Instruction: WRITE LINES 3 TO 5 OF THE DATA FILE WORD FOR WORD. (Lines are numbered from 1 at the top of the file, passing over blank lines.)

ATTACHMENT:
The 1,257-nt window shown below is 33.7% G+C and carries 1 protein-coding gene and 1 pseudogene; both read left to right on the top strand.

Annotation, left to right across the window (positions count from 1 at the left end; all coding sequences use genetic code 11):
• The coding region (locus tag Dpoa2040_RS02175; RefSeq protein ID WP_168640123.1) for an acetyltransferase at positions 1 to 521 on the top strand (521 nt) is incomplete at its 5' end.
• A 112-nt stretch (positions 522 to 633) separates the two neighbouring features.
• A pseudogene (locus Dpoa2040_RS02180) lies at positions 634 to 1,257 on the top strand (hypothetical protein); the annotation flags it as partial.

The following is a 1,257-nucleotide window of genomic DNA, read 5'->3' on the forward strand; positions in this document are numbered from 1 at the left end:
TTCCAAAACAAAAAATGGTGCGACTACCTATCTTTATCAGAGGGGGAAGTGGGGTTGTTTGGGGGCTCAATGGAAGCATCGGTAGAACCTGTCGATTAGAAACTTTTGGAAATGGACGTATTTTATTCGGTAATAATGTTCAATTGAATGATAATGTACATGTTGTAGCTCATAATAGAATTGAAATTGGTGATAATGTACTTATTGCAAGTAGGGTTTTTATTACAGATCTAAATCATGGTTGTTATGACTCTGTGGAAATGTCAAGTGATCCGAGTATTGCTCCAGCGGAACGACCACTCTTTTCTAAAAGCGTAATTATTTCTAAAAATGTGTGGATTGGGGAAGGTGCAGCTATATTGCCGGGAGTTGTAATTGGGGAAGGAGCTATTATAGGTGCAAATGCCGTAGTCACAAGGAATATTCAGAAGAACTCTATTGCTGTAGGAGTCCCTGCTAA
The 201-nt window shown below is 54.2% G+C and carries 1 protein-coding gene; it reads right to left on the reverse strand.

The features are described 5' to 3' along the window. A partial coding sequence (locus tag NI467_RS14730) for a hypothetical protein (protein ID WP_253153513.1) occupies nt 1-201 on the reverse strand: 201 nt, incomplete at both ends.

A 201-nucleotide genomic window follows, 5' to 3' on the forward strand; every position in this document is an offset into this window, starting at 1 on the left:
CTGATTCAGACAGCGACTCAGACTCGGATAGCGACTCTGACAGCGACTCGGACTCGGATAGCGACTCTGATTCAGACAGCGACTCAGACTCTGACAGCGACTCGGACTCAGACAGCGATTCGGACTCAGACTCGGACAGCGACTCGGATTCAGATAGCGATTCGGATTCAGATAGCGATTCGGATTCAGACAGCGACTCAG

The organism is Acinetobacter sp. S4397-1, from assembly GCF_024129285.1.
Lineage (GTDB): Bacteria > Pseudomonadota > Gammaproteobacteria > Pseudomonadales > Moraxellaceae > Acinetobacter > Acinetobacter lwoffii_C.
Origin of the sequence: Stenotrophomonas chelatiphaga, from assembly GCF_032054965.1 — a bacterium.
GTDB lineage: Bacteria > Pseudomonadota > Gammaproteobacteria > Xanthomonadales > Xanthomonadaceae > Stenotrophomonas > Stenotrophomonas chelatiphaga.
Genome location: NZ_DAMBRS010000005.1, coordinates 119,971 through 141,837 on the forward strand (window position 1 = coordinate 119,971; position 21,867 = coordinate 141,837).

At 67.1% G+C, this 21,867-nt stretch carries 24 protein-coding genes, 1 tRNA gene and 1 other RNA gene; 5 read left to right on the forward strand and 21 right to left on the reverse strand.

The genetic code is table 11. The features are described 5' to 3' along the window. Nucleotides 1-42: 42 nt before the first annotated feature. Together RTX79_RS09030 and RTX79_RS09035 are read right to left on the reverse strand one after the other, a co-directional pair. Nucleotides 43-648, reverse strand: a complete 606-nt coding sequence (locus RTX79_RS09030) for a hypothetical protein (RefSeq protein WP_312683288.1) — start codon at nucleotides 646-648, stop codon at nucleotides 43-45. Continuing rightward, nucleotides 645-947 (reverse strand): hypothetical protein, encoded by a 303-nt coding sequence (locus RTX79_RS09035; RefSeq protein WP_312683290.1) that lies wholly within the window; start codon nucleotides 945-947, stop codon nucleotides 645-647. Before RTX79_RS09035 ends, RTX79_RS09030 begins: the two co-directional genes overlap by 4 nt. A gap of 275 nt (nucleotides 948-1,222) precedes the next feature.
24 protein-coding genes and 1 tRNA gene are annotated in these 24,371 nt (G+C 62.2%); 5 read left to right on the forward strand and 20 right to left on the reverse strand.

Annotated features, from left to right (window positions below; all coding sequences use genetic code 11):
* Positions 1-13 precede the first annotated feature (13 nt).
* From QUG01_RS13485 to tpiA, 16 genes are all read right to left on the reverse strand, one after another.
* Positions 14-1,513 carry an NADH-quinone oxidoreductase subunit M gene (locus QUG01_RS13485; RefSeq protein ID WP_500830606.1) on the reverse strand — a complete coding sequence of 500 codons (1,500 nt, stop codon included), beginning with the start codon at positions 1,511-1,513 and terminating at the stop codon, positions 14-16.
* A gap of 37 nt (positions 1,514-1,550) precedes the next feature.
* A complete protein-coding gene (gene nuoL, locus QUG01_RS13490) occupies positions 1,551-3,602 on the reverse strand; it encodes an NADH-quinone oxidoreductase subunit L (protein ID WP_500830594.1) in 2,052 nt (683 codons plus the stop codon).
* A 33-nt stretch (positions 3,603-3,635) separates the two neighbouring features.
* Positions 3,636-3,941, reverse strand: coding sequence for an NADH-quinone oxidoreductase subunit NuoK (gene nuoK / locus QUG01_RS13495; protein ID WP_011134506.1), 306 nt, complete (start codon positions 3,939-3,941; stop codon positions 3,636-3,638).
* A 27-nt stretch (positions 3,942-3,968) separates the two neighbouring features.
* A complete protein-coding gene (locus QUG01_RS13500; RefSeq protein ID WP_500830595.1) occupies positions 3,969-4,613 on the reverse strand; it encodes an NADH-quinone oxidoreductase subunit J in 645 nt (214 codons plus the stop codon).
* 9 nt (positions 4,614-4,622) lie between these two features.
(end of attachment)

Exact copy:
• The coding region (locus tag Dpoa2040_RS02175; RefSeq protein ID WP_168640123.1) for an acetyltransferase at positions 1 to 521 on the top strand (521 nt) is incomplete at its 5' end.
• A 112-nt stretch (positions 522 to 633) separates the two neighbouring features.
• A pseudogene (locus Dpoa2040_RS02180) lies at positions 634 to 1,257 on the top strand (hypothetical protein); the annotation flags it as partial.